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Psilocybin drugs derived from magic mushrooms might treat severe depression

By Calliope, Apr 8, 2013 | | |
  1. Calliope
    Drugs derived from magic mushrooms could help treat people with severe depression. Scientists believe the chemical psilocybin, the psychedelic ingredient in magic mushrooms, can turn down parts of the brain that are overactive in severely depressive patients. The drug appears to stop patients dwelling on themselves and their own perceived inadequacies.

    However, a bid by British scientists to carry out trials of psilocybin on patients in order to assess its full medical potential has been blocked by red tape relating to Britain's strict drugs laws. Professor David Nutt, professor of neuropsychopharmacology at Imperial College London, will tell a conference today that because magic mushrooms are rated as a class-A drug, their active chemical ingredient cannot be manufactured unless a special licence is granted.

    "We haven't started the study because finding companies that could manufacture the drug and who are prepared to go through the regulatory hoops to get the licence is proving very difficult," said Nutt. "The whole field is so bedevilled by primitive old-fashioned attitudes. Even if you have a good idea, you may never get it into the clinic, it seems."

    Research by Nutt has found that psilocybin switches off part of the brain called the anterior cingulate cortex. It was known that this area is overactive in individuals suffering from depression. In his tests on healthy individuals, it was found that psilocybin had a profound effect on making these volunteers feel happier weeks after they had taken the drug, said Nutt – who was sacked as the chairman of the Advisory Council on the Misuse of Drugs in 2009 after repeatedly clashing with government ministers about the dangers and classification of illicit drugs.

    Nutt's team also discovered that another section of the brain known as the default mode network was also influenced by psilocybin. "People with depression have overactive default mode networks and so ruminate on themselves, on their inadequacies, on their badness, that they are worthless, that they have failed – to an extent that is sometimes delusional. Again psilo-cybin appears to block that activity and stops this obsessive rumination."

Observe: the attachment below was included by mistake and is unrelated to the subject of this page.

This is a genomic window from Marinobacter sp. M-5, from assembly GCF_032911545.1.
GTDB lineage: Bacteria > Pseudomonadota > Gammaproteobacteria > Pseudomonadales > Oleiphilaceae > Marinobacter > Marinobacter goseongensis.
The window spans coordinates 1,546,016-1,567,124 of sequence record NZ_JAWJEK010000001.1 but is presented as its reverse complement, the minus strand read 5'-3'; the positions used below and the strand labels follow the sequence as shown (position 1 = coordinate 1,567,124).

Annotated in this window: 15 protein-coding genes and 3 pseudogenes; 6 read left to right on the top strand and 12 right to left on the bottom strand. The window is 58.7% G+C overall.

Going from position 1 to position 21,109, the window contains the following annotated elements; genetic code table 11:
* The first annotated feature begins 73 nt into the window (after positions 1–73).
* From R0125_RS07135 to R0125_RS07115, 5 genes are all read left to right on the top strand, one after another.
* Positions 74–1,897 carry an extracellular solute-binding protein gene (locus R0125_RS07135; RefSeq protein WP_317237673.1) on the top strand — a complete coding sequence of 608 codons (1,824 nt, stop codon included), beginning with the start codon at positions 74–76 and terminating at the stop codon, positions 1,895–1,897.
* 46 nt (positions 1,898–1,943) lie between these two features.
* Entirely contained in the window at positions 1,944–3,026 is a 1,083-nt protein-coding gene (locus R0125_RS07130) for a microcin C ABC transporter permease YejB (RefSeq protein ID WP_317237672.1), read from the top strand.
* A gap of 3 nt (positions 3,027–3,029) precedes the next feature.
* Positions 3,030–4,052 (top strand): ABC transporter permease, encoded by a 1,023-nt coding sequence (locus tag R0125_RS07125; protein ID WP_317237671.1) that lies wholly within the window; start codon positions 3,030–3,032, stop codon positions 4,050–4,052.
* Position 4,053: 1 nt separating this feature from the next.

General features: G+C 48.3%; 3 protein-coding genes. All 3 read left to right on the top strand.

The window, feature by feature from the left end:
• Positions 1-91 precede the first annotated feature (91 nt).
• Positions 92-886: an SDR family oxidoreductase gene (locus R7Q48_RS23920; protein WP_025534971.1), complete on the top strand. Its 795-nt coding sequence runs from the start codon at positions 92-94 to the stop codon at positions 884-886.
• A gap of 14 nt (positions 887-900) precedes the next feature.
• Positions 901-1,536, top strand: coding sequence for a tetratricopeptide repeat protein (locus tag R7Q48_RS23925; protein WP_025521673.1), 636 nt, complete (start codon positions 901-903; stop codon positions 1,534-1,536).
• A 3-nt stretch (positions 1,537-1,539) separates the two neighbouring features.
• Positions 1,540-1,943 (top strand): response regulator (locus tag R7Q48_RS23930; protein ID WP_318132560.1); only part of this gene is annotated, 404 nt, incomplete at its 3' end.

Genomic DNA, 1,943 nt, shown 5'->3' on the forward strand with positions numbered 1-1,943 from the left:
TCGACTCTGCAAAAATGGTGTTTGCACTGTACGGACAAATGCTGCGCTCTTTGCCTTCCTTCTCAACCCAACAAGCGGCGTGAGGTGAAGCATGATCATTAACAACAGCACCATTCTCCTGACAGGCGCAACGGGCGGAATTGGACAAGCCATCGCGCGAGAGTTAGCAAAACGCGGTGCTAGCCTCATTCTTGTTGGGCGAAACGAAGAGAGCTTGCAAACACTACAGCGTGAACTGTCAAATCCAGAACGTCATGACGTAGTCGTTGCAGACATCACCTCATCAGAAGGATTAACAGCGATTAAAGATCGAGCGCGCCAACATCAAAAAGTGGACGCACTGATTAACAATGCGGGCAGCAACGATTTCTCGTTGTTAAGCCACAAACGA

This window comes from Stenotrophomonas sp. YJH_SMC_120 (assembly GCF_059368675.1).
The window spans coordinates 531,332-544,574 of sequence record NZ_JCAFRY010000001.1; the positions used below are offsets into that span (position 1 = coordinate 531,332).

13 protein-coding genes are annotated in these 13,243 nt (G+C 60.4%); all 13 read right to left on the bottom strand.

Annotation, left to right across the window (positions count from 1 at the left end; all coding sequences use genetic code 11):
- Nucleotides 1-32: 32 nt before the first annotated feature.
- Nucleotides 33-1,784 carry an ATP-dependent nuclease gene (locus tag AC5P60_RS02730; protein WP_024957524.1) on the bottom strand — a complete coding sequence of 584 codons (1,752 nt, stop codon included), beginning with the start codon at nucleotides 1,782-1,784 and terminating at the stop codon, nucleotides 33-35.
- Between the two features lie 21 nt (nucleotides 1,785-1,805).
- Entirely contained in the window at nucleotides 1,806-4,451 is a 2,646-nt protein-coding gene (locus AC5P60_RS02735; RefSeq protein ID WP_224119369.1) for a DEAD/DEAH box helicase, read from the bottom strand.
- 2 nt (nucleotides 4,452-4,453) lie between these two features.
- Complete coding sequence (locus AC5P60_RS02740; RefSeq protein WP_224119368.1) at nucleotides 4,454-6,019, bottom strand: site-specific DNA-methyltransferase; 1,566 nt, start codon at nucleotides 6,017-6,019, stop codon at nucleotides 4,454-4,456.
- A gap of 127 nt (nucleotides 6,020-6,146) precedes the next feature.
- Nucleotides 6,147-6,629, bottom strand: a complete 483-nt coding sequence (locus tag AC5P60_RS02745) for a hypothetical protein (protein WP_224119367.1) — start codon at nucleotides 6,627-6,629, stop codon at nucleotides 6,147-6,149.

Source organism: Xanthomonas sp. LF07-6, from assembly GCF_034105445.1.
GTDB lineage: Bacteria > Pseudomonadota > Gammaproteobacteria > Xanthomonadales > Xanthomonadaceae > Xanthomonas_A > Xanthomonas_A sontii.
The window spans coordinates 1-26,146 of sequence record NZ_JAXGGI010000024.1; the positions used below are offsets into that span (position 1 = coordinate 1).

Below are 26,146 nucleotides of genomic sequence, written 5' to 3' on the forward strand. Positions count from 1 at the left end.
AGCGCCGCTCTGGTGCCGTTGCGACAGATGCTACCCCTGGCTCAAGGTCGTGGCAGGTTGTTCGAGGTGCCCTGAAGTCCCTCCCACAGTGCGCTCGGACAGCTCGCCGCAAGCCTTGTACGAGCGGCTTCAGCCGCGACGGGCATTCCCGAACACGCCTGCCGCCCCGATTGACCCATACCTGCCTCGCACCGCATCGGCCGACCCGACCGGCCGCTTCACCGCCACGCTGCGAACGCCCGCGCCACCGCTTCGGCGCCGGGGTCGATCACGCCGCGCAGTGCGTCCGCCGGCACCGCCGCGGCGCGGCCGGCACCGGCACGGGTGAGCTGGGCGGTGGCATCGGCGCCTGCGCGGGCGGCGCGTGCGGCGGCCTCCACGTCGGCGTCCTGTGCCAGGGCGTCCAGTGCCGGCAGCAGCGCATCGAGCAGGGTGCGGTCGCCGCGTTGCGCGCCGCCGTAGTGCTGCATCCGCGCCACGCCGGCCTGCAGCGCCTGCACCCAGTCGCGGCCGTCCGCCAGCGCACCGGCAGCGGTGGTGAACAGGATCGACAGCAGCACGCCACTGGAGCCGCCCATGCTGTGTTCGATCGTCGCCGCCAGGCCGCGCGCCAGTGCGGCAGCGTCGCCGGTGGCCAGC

To determine if psilocybin could be used as a treatment to help patients, Nutt and his team were given £550,000 by the Medical Research Council to begin a three-year project to test the drug on people with depression. Patients who had failed to respond to two previous treatments would be selected. The aim was to test 30 with the drug and 30 with a placebo.

    However, the group has found its path blocked by bureaucracy. So difficult has the government and the EU made it for companies to manufacture the active ingredients of Class A drugs that price tags of around £100,000 were given by chemical companies.

    "We only need a relatively small amount of the drug, an order worth only a few hundred pounds," said Nutt, who is set to describe his work with psilocybin at the UK Festival of Neuroscience conference in London today. "If we have to pay £100,000 we simply cannot afford to carry out the rest of the study. We have not given up but it is proving very difficult," he said.